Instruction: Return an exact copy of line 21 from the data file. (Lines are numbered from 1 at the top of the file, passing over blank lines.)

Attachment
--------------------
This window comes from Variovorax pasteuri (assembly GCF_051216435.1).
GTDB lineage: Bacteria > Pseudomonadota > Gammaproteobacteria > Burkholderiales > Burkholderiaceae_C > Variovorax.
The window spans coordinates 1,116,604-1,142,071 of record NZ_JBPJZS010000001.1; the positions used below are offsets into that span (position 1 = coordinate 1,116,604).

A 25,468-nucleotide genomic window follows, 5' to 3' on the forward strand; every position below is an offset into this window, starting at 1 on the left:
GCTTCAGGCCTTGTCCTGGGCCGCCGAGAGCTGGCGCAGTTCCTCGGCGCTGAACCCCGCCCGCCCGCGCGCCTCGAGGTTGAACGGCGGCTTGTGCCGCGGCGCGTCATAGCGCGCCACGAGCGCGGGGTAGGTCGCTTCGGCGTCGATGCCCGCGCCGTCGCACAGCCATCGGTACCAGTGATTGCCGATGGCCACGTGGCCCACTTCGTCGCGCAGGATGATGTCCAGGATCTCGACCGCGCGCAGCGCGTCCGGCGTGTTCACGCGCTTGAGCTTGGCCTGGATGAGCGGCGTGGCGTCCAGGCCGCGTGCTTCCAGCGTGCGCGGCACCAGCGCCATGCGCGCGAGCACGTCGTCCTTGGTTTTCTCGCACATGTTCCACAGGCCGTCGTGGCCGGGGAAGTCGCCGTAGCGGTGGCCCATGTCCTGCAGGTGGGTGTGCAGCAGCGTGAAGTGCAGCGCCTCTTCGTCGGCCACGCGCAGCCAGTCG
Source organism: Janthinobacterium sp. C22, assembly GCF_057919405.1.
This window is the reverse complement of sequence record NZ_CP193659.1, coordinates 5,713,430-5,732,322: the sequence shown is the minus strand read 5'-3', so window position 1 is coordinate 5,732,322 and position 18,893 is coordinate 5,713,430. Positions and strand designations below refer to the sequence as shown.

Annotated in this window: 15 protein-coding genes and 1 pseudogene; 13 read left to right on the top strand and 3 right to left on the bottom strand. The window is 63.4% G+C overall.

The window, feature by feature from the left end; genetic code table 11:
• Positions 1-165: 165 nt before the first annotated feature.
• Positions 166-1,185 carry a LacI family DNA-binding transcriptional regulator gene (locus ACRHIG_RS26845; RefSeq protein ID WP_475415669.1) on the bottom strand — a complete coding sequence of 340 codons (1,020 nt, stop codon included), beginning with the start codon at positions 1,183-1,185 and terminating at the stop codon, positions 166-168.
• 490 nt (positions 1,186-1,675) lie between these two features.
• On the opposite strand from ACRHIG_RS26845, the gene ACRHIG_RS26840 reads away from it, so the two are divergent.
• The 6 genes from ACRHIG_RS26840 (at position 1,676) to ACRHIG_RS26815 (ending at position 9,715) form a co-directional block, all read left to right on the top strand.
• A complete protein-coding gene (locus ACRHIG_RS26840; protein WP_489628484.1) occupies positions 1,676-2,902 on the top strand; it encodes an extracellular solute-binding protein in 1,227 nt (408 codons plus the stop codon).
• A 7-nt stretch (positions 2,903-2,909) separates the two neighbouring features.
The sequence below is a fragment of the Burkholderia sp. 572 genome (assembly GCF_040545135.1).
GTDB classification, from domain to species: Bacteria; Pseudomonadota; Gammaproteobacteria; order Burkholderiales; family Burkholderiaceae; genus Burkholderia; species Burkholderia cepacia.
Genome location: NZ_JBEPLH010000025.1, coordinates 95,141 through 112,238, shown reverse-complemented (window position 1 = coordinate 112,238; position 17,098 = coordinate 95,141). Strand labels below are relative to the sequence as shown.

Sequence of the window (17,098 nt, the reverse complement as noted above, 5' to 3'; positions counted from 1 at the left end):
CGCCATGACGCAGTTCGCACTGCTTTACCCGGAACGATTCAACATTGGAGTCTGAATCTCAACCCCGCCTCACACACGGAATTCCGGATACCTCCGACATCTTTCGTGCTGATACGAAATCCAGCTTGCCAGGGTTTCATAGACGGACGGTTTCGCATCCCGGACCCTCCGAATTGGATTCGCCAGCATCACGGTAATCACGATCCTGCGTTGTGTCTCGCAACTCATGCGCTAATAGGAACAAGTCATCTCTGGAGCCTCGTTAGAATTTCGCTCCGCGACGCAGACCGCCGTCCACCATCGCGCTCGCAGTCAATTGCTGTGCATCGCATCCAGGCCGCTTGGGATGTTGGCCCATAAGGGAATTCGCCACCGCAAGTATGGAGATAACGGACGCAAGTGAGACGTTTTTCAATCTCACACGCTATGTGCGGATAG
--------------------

CGCCATGACGCAGTTCGCACTGCTTTACCCGGAACGATTCAACATTGGAGTCTGAATCTCAACCCCGCCTCACACACGGAATTCCGGATACCTCCGACATCTTTCGTGCTGATACGAAATCCAGCTTGCCAGGGTTTCATAGACGGACGGTTTCGCATCCCGGACCCTCCGAATTGGATTCGCCAGCATCACGGTAATCACGATCCTGCGTTGTGTCTCGCAACTCATGCGCTAATAGGAACAAGTCATCTCTGGAGCCTCGTTAGAATTTCGCTCCGCGACGCAGACCGCCGTCCACCATCGCGCTCGCAGTCAATTGCTGTGCATCGCATCCAGGCCGCTTGGGATGTTGGCCCATAAGGGAATTCGCCACCGCAAGTATGGAGATAACGGACGCAAGTGAGACGTTTTTCAATCTCACACGCTATGTGCGGATAG